HD photographs of Monument de l'Amiral Gaspard de Coligny in Paris - Page 601
We were in the 1st Arrondissement of Paris at the Oratoire du Louvre when we took these high definition photos showing the Monument de l'Amiral Gaspard de Coligny, which was designed by Scellior de Gisors and sculpted by Gustave Crauk.
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This first HD photo shows the entire Monument of Admiral Gaspard de Coligny with two allegorical statues on either side, and was constructed in memory of Gaspard II de Coligny who was killed nearby when the Saint Bartholemew's Day Massacre took place.
Gaspard de Coligny was born into a French noble family from the Burgundy region of France and his father was known as Marshal of Chatillon and a Marshal of France, so he followed in his fathers footsteps serving in different battles including the Italian campaigns, being knighted on the battlefield.
But Gaspard de Coligny was a Huguenot, and he became a Protestant leader fighting in the civil wars, and demanding religious tolerance, however, returning to the royal court he grew in favour with King Charles IX, but this alarmed Chatherine de Medici, the Queen Mother, and he was murdered in what would become known as the Saint Bartholemew's Day Massacre.
Now the Monument de l'Amiral Gaspard de Coligny was initially achieved through a national subscription that had been organised by Pastor Eugene Bersier, and when this was officially inaugurated on 17th July 1889 there were both Protestants and Catholics in attendance as part of a reconciliation between religions.
And standing an impressive 10 metres in height, this monument was designed by the architect Louis Henri georges Scellier de Gisors who was born in 1844 and worked as an inspector and draftsman in the office of Charles Garnier, before becoming inspector general of civil buildings, constructing the Orangerie for the Musee du Luxembourg along with designing several other monuments in Paris.
However, the Monument de l'Amiral Gaspard de Coligny was actually sculpted by Gustave Crauk, who was born in 1827 and being taught by Jules Ramey, Augustin Dumont and James Pradier, he became a prolific French sculptor, with many of his works to be found at tourist attractions in Paris.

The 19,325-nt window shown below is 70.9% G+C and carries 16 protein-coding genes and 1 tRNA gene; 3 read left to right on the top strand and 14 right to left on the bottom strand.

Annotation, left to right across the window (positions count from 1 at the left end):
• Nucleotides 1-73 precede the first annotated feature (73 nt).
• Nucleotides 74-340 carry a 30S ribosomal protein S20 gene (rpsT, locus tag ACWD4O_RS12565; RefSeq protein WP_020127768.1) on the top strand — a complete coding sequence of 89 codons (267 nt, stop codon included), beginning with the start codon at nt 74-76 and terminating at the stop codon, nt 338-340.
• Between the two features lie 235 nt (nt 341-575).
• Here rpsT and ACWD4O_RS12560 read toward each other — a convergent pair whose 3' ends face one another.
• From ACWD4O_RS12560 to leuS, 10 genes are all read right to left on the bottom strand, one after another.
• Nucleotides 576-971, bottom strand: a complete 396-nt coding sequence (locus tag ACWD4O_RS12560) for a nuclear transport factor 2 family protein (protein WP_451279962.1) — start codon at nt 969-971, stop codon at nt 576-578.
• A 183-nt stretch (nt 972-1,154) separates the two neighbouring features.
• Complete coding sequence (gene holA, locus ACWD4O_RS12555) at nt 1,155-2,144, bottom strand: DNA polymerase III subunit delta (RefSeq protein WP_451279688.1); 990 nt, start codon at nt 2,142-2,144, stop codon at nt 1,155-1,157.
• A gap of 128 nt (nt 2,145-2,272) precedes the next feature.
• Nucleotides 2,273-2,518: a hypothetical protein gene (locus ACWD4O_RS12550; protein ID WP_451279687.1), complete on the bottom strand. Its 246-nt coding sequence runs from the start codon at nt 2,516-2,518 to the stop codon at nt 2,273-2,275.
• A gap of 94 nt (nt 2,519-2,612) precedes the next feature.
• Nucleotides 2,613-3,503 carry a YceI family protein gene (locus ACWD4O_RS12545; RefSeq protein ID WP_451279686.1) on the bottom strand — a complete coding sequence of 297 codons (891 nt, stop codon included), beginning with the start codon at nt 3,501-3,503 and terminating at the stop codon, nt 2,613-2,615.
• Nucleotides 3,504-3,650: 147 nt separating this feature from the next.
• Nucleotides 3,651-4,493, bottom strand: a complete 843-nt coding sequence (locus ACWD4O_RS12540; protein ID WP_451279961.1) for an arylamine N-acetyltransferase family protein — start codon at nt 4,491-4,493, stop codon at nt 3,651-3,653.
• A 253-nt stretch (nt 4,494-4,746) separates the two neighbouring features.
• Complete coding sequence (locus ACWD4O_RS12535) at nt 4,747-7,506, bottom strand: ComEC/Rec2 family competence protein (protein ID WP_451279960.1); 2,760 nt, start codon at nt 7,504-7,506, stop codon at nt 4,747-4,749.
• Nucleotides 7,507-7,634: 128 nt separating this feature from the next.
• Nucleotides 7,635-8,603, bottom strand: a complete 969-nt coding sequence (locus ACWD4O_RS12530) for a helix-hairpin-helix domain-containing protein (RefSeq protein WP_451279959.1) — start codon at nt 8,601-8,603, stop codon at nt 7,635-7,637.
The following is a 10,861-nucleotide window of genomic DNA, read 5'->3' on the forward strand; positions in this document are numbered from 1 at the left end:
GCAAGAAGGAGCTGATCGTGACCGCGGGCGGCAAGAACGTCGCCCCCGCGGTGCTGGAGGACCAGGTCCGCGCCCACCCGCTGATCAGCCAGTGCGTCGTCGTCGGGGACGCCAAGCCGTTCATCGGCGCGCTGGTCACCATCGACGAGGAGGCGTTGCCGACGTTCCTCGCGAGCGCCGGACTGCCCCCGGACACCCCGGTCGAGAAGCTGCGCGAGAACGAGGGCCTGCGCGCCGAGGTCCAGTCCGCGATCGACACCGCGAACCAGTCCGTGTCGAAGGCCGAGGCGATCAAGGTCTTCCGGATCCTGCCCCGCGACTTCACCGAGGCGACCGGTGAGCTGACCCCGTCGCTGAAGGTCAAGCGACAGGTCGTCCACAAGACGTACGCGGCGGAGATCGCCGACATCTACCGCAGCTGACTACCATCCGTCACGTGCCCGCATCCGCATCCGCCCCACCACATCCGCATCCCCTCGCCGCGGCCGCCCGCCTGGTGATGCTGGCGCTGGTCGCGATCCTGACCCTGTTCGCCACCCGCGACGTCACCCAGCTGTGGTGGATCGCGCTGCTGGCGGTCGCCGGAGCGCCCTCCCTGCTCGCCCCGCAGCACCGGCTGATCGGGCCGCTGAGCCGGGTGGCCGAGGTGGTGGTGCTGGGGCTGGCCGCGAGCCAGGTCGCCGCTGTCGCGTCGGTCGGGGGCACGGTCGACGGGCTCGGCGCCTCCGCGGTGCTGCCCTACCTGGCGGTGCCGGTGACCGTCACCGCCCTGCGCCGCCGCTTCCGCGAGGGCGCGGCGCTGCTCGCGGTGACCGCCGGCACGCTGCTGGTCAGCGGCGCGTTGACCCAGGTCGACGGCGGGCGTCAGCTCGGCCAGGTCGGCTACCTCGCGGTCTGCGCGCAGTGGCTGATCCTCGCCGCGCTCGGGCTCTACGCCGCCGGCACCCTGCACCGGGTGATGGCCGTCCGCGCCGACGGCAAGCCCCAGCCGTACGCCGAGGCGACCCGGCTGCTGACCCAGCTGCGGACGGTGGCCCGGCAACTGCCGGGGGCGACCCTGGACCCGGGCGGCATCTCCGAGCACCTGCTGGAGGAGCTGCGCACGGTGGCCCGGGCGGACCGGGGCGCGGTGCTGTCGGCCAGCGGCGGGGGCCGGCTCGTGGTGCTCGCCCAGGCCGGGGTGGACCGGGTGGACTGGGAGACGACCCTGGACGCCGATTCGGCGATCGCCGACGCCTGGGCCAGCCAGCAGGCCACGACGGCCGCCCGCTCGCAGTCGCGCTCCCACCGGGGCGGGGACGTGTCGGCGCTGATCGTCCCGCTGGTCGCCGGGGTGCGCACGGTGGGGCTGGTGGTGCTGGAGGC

And in this image you can see a close up showing the statue to the left of the Monument of Admiral Gaspard de Coligny, which is designed as an allegory representing the Fatherland holding a sword in one hand and the other hand is holding a wreath style crown that has Saint Quentin inscribed on it.
Yet this next close up high definition photo shows the statue to the right of the Monument of Admiral Gaspard de Coligny, which again was sculpted by Gustave Crauk as an allegory depicting Religion, holding a palm in his hand, but if you look very carefully you will also see the date of the Saint Bartholemew's Day Massacre has been inscribed on the scroll.
But this image shows the inscription on the base of the Monument de l'Amiral Gaspard de Coligny, and this is engraved with the testament of Coligny, which even though it was restored in 2004 is still hard to read, and hence, so far we have been unable to translate this properly into English.
Yet in this photograph you can see the entire Monument de l'Amiral Gaspard de Coligny with the fancy top pediment, but also the open book in between the two allegorical sculptures below the marble statue of Coligny, and this was designed to be the Bible as another aspect representing the problems caused during the Wars of Religion.
And here you can see a close up HD photo of the statue depicting Admiral Gaspard II de Coligny with his year of birth and death in gold lettering, which was again sculpted by Gustave Crauk in white marble, and you can see the worried look on his face that the sculptor wished to emphasise, yet with an authentic regalia costume with a collar representing the Order of Saint Michael.
But Gustave Crauk also wanted to show the feelings of the Admiral within his pose, as Coligny was actually against the civil wars, even though he ended up becoming the leader of the Protestant armies, and the idea of this French sculptor was to show him in a time of reflection with one arm by his sword, but the other on his heart.
So this image shows the plaque located on the wall next to the Monument de l'Amiral Gaspard de Coligny, which as you can tell states the Temple Protestant de l'Oratoire du Louvre, and this monument was positioned within the apse of the church called Eglise Reformee de l'Oratoire du Louvre, that's located on Rue de Rivoli in the 1st Arrondissement of Paris.
And in this last photograph you can see that there is a modern plaque located next to the monument, which we assume was put in place in 2004 after this impressive monument and the statue groups had been restored by the City of Paris to its former glory for another tourist attraction that people can enjoy for future generations.
Tourist attractions close by
Musee du Louvre
Arc de Triomphe du Carrousel
Statue of Joan of Arc
Place des Pyramides
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